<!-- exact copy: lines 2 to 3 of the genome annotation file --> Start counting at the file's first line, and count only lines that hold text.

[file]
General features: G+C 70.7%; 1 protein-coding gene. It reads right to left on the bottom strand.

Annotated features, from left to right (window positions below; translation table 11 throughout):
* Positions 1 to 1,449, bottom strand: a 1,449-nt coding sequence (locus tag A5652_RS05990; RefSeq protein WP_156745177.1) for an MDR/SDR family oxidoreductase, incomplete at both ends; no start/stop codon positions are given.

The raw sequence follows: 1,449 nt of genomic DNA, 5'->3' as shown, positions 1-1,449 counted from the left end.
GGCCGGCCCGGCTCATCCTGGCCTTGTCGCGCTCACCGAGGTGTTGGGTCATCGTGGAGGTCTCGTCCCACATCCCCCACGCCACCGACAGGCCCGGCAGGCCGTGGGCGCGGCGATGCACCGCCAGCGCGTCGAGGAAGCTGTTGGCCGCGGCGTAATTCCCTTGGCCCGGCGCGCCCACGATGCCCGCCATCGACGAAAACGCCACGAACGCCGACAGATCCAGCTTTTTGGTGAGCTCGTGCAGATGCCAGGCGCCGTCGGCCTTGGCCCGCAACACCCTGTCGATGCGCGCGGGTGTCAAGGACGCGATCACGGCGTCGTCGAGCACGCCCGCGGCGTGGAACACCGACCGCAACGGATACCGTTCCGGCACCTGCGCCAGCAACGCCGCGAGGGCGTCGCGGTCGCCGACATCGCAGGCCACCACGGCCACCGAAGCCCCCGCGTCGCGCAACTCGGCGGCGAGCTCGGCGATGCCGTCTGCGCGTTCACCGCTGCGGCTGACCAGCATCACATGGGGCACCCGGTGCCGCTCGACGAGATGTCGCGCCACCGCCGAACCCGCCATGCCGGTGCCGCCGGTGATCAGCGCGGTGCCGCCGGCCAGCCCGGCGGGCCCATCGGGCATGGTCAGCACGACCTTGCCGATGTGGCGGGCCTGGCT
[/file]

Annotated features, from left to right (window positions below; translation table 11 throughout):
* Positions 1 to 1,449, bottom strand: a 1,449-nt coding sequence (locus tag A5652_RS05990; RefSeq protein WP_156745177.1) for an MDR/SDR family oxidoreductase, incomplete at both ends; no start/stop codon positions are given.